Blacky, a 7-month old mixed-breed female, arrived at the Society for Prevention of Cruelty to Animals in Israel six months ago, after she was hit by a car and found injured alongside Highway 6. During an examination carried out at the Society’s clinic she was diagnosed with two fractures in her right foreleg.
The Society staff took Blacky to Dr. Hudik, a veterinarian with expertise in orthopedic surgery. Blacky underwent surgery, during which a pin was inserted into her leg and the leg was bandaged and put in a splint. For many weeks Blacky had to stay in a sterile room and avoid any activity, while our devoted staff took care of her, helping her eat and relieve herself.
Blacky turned out to be a friendly and loving dog, and her physical condition did not affect her joie de vivre. Throughout her recovery process, Blacky showed her gratitude by kissing and licking all of her caregivers, and her condition improved daily.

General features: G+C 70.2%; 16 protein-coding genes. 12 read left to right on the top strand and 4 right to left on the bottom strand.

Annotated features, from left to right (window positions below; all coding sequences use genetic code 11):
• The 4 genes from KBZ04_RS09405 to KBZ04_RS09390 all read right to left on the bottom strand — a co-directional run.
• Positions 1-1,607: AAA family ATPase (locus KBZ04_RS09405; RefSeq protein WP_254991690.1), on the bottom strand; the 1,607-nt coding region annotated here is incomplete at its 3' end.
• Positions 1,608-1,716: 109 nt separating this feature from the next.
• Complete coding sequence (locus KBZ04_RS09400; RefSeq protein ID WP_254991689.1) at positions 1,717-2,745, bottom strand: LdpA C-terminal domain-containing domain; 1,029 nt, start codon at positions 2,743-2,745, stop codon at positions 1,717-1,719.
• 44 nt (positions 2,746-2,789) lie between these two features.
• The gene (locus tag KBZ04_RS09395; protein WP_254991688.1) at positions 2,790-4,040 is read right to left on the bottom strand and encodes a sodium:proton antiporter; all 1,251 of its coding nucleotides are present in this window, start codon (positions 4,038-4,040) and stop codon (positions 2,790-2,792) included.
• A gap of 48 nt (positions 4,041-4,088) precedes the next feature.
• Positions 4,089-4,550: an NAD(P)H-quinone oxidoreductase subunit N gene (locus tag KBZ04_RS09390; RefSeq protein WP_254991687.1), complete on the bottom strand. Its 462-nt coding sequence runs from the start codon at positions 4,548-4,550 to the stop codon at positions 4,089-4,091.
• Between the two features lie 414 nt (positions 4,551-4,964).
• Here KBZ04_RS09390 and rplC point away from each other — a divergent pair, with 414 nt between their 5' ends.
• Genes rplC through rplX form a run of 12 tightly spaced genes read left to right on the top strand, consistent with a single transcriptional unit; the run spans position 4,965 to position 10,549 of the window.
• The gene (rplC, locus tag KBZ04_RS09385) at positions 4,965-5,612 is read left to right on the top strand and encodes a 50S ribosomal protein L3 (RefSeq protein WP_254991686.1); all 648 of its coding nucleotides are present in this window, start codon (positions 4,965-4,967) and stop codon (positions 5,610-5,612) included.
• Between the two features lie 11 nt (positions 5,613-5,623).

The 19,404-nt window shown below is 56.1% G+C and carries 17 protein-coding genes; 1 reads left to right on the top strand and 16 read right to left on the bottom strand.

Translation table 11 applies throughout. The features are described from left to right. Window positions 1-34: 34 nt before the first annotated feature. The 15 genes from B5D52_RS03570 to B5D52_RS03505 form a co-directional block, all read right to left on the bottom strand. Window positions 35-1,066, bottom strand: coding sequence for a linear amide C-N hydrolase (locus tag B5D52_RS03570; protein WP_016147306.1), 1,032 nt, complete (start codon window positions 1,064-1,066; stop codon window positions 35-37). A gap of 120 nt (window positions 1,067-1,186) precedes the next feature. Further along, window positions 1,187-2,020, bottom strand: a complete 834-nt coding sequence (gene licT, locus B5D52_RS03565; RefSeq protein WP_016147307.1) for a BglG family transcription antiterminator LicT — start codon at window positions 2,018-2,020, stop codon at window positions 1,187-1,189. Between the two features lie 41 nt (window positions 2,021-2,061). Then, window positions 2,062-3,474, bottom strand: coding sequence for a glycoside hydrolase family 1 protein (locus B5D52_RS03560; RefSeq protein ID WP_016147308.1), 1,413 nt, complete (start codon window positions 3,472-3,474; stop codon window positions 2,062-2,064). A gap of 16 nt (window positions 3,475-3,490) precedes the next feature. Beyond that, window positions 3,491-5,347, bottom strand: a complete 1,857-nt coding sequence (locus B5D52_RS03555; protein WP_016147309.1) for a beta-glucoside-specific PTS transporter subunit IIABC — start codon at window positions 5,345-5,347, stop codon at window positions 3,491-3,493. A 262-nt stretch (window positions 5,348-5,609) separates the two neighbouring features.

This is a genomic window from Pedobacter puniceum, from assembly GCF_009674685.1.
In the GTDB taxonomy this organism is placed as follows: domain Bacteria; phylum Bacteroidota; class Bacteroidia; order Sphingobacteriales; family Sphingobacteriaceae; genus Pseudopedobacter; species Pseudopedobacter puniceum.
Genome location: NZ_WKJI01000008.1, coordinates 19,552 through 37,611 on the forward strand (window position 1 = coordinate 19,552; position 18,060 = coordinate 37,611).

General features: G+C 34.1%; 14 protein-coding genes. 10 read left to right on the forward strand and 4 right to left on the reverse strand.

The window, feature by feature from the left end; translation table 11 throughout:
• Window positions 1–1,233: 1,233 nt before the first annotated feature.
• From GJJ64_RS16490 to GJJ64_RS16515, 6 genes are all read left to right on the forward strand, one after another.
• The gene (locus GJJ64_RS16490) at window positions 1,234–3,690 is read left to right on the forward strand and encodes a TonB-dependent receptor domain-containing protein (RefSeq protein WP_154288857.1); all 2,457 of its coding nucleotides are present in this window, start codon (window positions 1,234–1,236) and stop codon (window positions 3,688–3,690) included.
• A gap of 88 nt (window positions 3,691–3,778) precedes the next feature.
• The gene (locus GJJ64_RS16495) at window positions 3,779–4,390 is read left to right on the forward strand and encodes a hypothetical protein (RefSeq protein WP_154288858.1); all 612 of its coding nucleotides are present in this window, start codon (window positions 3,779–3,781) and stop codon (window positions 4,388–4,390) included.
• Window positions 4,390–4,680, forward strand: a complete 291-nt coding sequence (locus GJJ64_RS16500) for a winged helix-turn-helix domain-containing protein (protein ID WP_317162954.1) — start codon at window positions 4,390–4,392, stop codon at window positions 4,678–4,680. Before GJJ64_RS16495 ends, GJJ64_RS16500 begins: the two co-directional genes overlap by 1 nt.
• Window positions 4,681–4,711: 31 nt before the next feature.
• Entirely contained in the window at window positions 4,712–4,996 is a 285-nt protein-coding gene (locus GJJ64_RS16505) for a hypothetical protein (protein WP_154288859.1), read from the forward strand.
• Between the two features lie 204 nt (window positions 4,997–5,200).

At the end of the six-month rehabilitation period, Blacky recovered completely, and the Society staff began looking for a warm and loving home for her. The lucky person to take her home was Yuval Baruch, and Blacky embarked on a new life, spayed, vaccinated and playful.
A dog,cruelly tied to a pole in the sea, almost drowned. She was saved by a passer-by, received dedicated treatment at the SPCA and has found a warm home
Yet again we see that there is no end to ignorance and cruelty. Fortunately, this time a life was saved.
While jogging on the beach in Jisr al-Zarqa [an Arab coastal town], AssafZargarian noticed something suspicious in the water. When he approached the scene, he was shocked to find a helpless dog tied to a pole in the sea, the high waves threatening to drown her. Assaf rushed to untie the knot and free the dog, after which he phoned the SPCA Israel call center.